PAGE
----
Saturday, May 7, 2016

Write Like You're Running Out of Time

Like most people, I have become a fan of (*cough* obsessed with *cough*) the musical Hamilton. Despite the fact that I used to think history was boring, know little to nothing about hip-hop or rap, and haven't actually seen the musical, I've been listening to the soundtrack on repeat for months. One of my favorite songs is "Non-Stop."

The song centers around Alexander Hamilton writing the Federalist Papers in support of the US Constitution. Long story short: Hamilton wrote 51 important essays in a span of six months.

Through the lyrics of Hamilton's genius writer and creator, Lin-Manuel Miranda, Aaron Burr asks Hamilton a series of...well...fairly reasonable questions:

"Why do you write like you're running out of time?

Write day and night like you're running out of time?

Why do you write like it's going out of style?

Write day and night like it's going out of style?

How do you write like tomorrow won't arrive?

How do you write like you need it to survive?

How do you write every second you're alive?"

I have to think if Hamilton were alive today, he'd teach the ultimate workshop on how to avoid writer's block and make writing a priority. Getting tickets would probably be harder than getting tickets to the musical, but I digress.

As a writer, I find these lyrics convicting and inspiring. Realistically, we all know we're running out of time. We don't know if tomorrow will arrive.

But do we write like that?

Five years ago, I might not have related to this song as much as I do now. Five years ago, like most twenty-somethings, I thought I was invincible. An exercise regimen led to a foot injury that proved I wasn't a teenager anymore, but still. I wore an air cast, and my foot got better.

But then I developed pain in my calf. It hurt so bad it kept me up at night and made me cry into my cereal at breakfast. My leg and foot swelled. My doctor was pretty sure it was a muscle strain from the cast but sent me for a test to rule out a blood clot. The ultrasound technician did her work and called in the radiologist, who told me I did have a blood clot, deep vein thrombosis, and needed to go straight to the emergency room.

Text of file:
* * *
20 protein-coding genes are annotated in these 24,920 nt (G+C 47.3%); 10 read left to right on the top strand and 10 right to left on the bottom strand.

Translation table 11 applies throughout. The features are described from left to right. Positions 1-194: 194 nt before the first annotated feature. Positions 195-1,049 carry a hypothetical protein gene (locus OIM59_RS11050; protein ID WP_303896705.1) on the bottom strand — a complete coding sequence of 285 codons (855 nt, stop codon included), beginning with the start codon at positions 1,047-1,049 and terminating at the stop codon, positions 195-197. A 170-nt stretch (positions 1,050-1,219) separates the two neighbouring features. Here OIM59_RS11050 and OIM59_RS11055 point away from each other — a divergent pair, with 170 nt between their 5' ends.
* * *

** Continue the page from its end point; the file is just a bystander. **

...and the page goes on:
Slightly stunned, I went to get up from the table, but the technician stopped me. "Don't walk," she said. "We'll get you a wheelchair."

What I didn't know at the time was that if any part of the clot in my leg broke off and traveled to my lungs, heart, or brain, I could die. Learning there's something inside your body that can kill you at any minute is rather sobering. I was admitted to the hospital, placed on blood thinners, and eventually allowed to walk and go home.

A month later, I felt a familiar pain in my thigh. Another ultrasound, another blood clot, another hospital stay. Another reminder that I was far from invincible.

Looking back, it makes sense that the book I wrote during this time, Where You'll Find Me, was my first to be published. Though I didn't have a constitution to defend, I did have a goal to accomplish and a realization that life is short. Like Hamilton, I wrote non-stop, and my tenacity paid off.

Fast forward to 2013. My doctors deemed me well enough to stop taking blood thinners, hoping my body had worked out whatever had gone wrong. Not long after, I woke up with pain in my other calf and immediately knew I had another DVT. While I waited for an ultrasound of my leg, my chest started hurting. As much as I hoped and prayed the pain was just caused by my anxiety, a CT scan revealed that what I'd feared had happened: part of the clot in my leg had broken off and traveled to my left lung.

It feels weird to say I was lucky, but I was. For 25% of people with a pulmonary embolism, the first symptom is sudden, unexpected death. Obviously I lived to tell about it, and thanks to a new medication I've been free of blood clots for three years, but that same medication comes with life-threatening risks. Right now, the benefits outweigh those risks, but every time I take that pill, every time I hear the lyrics to "Non-Stop," I'm reminded that each day is a gift, not a promise.

Hamilton had wisdom to impart. Lin-Manuel Miranda had a story to tell. So do I. So do you.

Don't wait until next year to write that novel.

Don't wait until next month to revise that chapter.

Don't wait until tomorrow to share your story.

Do it now.

Write like you're running out of time.

Write like you need it to survive.

And if you somehow stumbled across this post and you're not a writer?

Paint like it's going out of style.

Dance day and night like you're running out of time.

Run like tomorrow won't arrive.

Be you every second you're alive.

Don't throw away your shot.